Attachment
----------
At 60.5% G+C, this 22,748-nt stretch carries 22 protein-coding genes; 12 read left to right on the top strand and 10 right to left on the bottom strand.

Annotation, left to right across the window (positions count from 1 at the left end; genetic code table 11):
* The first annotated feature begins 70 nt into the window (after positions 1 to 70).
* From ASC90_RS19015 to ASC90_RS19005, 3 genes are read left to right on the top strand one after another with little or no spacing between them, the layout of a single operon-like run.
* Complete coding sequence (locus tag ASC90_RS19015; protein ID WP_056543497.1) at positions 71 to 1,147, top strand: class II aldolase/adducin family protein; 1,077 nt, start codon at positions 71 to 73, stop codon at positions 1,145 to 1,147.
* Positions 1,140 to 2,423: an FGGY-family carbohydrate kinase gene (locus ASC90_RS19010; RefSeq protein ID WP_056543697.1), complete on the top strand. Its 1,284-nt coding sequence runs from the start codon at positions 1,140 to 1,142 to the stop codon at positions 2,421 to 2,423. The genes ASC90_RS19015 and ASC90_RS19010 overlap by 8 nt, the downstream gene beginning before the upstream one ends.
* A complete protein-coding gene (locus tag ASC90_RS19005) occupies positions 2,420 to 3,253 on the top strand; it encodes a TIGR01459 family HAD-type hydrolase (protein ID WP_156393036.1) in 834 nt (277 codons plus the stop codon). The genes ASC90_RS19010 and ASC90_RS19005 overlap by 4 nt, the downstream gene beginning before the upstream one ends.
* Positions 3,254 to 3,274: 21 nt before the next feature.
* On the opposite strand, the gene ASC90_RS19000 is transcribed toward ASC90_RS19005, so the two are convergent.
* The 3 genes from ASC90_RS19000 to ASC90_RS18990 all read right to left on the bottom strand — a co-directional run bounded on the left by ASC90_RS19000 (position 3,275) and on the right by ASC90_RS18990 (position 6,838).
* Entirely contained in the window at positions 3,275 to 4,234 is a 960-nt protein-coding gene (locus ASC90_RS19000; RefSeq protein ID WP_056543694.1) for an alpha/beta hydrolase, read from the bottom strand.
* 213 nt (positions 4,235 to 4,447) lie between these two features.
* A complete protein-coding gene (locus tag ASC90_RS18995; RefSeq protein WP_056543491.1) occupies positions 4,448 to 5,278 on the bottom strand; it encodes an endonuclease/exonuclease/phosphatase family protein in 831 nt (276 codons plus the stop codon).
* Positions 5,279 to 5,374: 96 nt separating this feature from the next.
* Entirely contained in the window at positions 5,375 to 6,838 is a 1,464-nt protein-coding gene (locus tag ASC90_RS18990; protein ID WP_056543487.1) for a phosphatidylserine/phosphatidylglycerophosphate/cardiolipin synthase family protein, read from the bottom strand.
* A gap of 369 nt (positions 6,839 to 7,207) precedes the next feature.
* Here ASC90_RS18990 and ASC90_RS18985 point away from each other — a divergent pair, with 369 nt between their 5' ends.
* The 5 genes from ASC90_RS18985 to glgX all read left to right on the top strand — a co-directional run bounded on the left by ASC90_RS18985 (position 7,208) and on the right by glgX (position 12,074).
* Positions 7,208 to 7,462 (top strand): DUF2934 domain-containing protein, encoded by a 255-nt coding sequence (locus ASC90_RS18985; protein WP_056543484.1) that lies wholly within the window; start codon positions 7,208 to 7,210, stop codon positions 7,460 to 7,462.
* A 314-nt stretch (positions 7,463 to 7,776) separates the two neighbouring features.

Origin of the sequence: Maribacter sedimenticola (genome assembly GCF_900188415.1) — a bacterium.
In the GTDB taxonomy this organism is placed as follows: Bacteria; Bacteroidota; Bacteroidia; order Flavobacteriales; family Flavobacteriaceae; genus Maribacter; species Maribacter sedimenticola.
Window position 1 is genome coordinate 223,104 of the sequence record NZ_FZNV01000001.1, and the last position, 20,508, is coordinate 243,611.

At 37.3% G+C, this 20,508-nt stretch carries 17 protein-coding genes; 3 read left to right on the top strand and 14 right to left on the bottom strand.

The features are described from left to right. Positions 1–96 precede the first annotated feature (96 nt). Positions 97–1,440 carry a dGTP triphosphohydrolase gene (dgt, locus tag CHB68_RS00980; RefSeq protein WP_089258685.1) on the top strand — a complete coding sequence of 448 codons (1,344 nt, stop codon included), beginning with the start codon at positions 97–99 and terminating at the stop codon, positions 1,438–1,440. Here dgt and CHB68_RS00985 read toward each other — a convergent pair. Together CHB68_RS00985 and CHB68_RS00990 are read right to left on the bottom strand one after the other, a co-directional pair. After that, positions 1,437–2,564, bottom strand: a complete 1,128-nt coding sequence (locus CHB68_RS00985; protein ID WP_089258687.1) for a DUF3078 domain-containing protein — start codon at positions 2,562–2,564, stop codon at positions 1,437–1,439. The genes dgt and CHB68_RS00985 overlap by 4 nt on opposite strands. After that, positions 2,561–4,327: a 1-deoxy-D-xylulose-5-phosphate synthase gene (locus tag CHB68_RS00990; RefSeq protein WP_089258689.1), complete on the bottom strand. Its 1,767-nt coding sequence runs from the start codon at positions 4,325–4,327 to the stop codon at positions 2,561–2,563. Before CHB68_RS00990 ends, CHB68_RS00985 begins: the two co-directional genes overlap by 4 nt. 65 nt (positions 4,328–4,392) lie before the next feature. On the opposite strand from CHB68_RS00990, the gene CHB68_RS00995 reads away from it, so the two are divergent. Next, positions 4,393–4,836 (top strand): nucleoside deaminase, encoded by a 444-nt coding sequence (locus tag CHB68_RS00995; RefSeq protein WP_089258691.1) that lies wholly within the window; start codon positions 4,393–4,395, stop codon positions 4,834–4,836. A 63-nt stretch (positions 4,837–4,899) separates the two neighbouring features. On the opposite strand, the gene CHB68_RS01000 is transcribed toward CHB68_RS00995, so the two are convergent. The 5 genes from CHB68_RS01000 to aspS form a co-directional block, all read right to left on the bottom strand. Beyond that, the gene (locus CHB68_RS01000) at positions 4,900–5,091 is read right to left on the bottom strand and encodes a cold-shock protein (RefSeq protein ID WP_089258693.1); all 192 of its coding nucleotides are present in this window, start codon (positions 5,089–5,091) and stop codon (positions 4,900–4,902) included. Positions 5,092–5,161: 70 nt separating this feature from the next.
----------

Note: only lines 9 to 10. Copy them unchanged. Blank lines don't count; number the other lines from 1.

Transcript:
* On the opposite strand, the gene ASC90_RS19000 is transcribed toward ASC90_RS19005, so the two are convergent.
* The 3 genes from ASC90_RS19000 to ASC90_RS18990 all read right to left on the bottom strand — a co-directional run bounded on the left by ASC90_RS19000 (position 3,275) and on the right by ASC90_RS18990 (position 6,838).